6. 4. Comparison With the Absolute Transport in 2002, 2004 and 2006
  7. 5. Long-Term Variability of Baroclinic Transport, 1955–2007
  8. 6. Summary and Discussion
  9. Acknowledgments
  10. References
  11. Supporting Information

[31] We thank Hendrik M. van Aken for the 2000–2005 data collected on board the R/V Pelagia. The two anonymous reviewers are gratefully acknowledged for their constructive comments that helped to improve the manuscript. This study was supported by the Russian Ministry of Education and Science under the “World Ocean” Federal Programme (contract 01.420.1.2.0001), the RFBR grant 08-05-00858 and the Russian President grant MK–1998.2008.5. HM is supported by the French National Center for Scientific Research (CNRS) and PL by the French Institute for Marine Science (Ifremer).

References

  1. Top of page
  2. Abstract
  3. 1. Introduction
  4. 2. Data and Method
  5. 3. Transport Increase Between the Mid-1990s and 2000s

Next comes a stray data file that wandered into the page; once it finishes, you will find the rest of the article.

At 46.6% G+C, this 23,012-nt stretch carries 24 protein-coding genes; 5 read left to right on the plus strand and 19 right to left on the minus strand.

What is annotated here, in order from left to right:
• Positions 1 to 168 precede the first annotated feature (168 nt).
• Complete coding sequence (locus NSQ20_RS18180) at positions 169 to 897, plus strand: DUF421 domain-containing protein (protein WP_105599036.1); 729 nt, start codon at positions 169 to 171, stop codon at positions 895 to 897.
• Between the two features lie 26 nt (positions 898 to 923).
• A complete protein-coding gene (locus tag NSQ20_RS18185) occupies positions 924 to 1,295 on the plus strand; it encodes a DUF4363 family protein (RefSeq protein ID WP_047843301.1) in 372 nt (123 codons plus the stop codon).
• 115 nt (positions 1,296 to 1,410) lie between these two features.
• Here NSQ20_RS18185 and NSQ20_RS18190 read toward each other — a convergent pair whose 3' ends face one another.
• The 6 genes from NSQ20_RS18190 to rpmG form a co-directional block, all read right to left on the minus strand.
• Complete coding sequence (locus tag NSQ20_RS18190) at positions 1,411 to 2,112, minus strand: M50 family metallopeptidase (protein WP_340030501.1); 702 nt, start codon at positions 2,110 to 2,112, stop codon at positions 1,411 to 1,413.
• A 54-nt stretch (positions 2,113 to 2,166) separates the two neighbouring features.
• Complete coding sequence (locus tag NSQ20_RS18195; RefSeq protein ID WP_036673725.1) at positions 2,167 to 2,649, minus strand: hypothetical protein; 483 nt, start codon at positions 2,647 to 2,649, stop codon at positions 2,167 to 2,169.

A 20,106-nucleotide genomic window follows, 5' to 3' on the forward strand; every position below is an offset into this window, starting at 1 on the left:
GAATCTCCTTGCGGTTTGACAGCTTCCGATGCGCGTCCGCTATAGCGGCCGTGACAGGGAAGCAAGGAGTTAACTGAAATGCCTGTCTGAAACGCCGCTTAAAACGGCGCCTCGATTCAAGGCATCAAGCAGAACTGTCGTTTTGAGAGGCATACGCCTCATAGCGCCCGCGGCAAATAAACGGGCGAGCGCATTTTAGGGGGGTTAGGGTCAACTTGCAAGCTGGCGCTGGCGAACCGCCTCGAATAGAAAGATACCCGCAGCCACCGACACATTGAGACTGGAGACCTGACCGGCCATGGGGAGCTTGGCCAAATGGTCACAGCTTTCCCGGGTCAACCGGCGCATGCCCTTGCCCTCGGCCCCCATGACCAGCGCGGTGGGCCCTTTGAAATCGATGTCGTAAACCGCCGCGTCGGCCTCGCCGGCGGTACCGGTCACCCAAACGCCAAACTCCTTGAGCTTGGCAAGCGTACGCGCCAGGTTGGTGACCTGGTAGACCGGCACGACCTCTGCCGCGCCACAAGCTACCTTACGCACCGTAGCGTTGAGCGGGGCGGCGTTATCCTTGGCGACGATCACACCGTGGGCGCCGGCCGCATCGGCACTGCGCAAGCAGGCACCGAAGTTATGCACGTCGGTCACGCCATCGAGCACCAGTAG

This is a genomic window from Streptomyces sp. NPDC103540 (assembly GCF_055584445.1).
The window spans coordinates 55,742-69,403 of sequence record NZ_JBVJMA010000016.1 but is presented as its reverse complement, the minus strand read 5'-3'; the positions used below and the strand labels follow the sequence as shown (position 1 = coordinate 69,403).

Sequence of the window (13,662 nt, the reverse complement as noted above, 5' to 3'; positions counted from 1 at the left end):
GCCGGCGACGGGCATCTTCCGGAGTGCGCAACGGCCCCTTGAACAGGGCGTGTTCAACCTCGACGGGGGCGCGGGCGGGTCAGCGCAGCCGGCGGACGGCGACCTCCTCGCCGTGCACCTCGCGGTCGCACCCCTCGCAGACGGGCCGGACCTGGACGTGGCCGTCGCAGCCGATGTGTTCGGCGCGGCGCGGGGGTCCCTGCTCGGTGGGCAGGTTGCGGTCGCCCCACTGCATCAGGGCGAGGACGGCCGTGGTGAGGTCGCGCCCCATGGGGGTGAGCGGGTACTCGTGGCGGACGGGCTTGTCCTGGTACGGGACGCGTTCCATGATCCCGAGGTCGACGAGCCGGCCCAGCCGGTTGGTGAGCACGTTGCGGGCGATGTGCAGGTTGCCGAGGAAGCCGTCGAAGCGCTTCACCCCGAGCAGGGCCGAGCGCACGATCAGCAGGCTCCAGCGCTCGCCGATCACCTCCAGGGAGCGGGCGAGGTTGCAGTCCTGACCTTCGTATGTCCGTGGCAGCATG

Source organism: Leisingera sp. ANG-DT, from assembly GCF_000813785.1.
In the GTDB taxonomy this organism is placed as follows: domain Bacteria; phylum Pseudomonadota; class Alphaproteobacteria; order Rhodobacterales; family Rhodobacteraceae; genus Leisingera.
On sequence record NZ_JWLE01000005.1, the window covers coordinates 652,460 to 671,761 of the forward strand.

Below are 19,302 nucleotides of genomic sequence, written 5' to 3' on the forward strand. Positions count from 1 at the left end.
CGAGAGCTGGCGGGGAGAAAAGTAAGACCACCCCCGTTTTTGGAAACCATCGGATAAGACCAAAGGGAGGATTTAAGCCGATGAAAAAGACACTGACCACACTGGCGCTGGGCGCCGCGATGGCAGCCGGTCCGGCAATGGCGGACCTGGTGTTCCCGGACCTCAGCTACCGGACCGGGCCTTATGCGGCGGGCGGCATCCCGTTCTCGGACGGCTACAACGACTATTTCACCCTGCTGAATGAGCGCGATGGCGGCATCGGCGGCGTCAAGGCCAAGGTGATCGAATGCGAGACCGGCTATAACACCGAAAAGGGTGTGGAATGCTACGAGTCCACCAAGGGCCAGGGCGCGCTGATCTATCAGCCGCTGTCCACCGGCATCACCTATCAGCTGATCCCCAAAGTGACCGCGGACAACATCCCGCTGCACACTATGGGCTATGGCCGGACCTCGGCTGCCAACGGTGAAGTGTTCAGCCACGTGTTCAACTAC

6. 4. Comparison With the Absolute Transport in 2002, 2004 and 2006
  7. 5. Long-Term Variability of Baroclinic Transport, 1955–2007
  8. 6. Summary and Discussion
  9. Acknowledgments
  10. References
  11. Supporting Information

Supporting Information

  1. Top of page
  2. Abstract
  3. 1. Introduction
  4. 2. Data and Method
  5. 3. Transport Increase Between the Mid-1990s and 2000s
  6. 4. Comparison With the Absolute Transport in 2002, 2004 and 2006
  7. 5. Long-Term Variability of Baroclinic Transport, 1955–2007
  8. 6. Summary and Discussion
  9. Acknowledgments
  10. References
  11. Supporting Information
FilenameFormatSizeDescription
grl25977-sup-0001-t01.txtplain text document1KTab-delimited Table 1.

Please note: Wiley Blackwell is not responsible for the content or functionality of any supporting information supplied by the authors. Any queries (other than missing content) should be directed to the corresponding author for the article.